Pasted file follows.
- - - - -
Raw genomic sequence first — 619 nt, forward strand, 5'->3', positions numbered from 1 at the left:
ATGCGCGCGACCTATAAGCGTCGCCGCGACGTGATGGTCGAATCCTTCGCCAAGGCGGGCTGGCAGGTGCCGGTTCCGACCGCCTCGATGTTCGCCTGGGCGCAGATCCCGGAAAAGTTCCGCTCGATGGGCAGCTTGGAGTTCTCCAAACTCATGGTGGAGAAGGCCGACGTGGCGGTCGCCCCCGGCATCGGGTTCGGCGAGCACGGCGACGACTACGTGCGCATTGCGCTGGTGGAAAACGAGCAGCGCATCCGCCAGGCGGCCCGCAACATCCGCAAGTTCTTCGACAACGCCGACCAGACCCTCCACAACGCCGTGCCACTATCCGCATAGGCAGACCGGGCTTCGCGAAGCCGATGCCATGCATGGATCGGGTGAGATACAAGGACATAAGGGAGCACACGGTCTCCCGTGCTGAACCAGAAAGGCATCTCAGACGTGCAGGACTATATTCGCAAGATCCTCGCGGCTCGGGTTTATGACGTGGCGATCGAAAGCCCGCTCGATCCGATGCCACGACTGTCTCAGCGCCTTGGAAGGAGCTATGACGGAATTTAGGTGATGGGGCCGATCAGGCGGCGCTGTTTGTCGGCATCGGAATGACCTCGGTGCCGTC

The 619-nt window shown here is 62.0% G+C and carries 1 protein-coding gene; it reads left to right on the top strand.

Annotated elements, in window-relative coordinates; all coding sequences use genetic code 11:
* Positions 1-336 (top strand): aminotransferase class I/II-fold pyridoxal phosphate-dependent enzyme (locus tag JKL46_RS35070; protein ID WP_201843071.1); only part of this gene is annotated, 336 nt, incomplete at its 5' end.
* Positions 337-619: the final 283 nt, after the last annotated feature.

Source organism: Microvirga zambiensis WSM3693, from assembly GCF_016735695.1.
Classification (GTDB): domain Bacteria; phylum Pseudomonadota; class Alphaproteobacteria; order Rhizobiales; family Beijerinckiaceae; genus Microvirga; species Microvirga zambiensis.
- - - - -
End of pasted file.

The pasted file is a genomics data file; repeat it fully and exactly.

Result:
Raw genomic sequence first — 619 nt, forward strand, 5'->3', positions numbered from 1 at the left:
ATGCGCGCGACCTATAAGCGTCGCCGCGACGTGATGGTCGAATCCTTCGCCAAGGCGGGCTGGCAGGTGCCGGTTCCGACCGCCTCGATGTTCGCCTGGGCGCAGATCCCGGAAAAGTTCCGCTCGATGGGCAGCTTGGAGTTCTCCAAACTCATGGTGGAGAAGGCCGACGTGGCGGTCGCCCCCGGCATCGGGTTCGGCGAGCACGGCGACGACTACGTGCGCATTGCGCTGGTGGAAAACGAGCAGCGCATCCGCCAGGCGGCCCGCAACATCCGCAAGTTCTTCGACAACGCCGACCAGACCCTCCACAACGCCGTGCCACTATCCGCATAGGCAGACCGGGCTTCGCGAAGCCGATGCCATGCATGGATCGGGTGAGATACAAGGACATAAGGGAGCACACGGTCTCCCGTGCTGAACCAGAAAGGCATCTCAGACGTGCAGGACTATATTCGCAAGATCCTCGCGGCTCGGGTTTATGACGTGGCGATCGAAAGCCCGCTCGATCCGATGCCACGACTGTCTCAGCGCCTTGGAAGGAGCTATGACGGAATTTAGGTGATGGGGCCGATCAGGCGGCGCTGTTTGTCGGCATCGGAATGACCTCGGTGCCGTC

The 619-nt window shown here is 62.0% G+C and carries 1 protein-coding gene; it reads left to right on the top strand.

Annotated elements, in window-relative coordinates; all coding sequences use genetic code 11:
* Positions 1-336 (top strand): aminotransferase class I/II-fold pyridoxal phosphate-dependent enzyme (locus tag JKL46_RS35070; protein ID WP_201843071.1); only part of this gene is annotated, 336 nt, incomplete at its 5' end.
* Positions 337-619: the final 283 nt, after the last annotated feature.

Source organism: Microvirga zambiensis WSM3693, from assembly GCF_016735695.1.
Classification (GTDB): domain Bacteria; phylum Pseudomonadota; class Alphaproteobacteria; order Rhizobiales; family Beijerinckiaceae; genus Microvirga; species Microvirga zambiensis.